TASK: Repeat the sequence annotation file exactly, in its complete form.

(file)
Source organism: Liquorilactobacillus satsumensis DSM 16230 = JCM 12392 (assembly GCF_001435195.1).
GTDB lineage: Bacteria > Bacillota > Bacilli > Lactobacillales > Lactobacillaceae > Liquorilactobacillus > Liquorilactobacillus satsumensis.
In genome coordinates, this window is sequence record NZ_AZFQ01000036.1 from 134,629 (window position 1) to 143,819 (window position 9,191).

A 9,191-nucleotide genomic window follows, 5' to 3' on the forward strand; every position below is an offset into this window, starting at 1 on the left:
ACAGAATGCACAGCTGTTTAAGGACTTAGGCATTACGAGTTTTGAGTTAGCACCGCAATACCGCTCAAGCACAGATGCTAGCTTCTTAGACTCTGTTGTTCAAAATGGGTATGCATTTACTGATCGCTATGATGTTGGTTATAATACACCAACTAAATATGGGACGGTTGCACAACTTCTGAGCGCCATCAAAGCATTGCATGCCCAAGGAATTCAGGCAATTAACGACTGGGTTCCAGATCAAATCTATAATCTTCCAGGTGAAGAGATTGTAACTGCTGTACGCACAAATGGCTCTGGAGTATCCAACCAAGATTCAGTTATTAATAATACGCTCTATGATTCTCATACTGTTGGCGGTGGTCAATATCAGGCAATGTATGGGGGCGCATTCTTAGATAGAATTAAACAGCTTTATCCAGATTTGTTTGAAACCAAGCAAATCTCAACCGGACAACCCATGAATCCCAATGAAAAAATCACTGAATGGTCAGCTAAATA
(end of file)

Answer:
Source organism: Liquorilactobacillus satsumensis DSM 16230 = JCM 12392 (assembly GCF_001435195.1).
GTDB lineage: Bacteria > Bacillota > Bacilli > Lactobacillales > Lactobacillaceae > Liquorilactobacillus > Liquorilactobacillus satsumensis.
In genome coordinates, this window is sequence record NZ_AZFQ01000036.1 from 134,629 (window position 1) to 143,819 (window position 9,191).

A 9,191-nucleotide genomic window follows, 5' to 3' on the forward strand; every position below is an offset into this window, starting at 1 on the left:
ACAGAATGCACAGCTGTTTAAGGACTTAGGCATTACGAGTTTTGAGTTAGCACCGCAATACCGCTCAAGCACAGATGCTAGCTTCTTAGACTCTGTTGTTCAAAATGGGTATGCATTTACTGATCGCTATGATGTTGGTTATAATACACCAACTAAATATGGGACGGTTGCACAACTTCTGAGCGCCATCAAAGCATTGCATGCCCAAGGAATTCAGGCAATTAACGACTGGGTTCCAGATCAAATCTATAATCTTCCAGGTGAAGAGATTGTAACTGCTGTACGCACAAATGGCTCTGGAGTATCCAACCAAGATTCAGTTATTAATAATACGCTCTATGATTCTCATACTGTTGGCGGTGGTCAATATCAGGCAATGTATGGGGGCGCATTCTTAGATAGAATTAAACAGCTTTATCCAGATTTGTTTGAAACCAAGCAAATCTCAACCGGACAACCCATGAATCCCAATGAAAAAATCACTGAATGGTCAGCTAAATA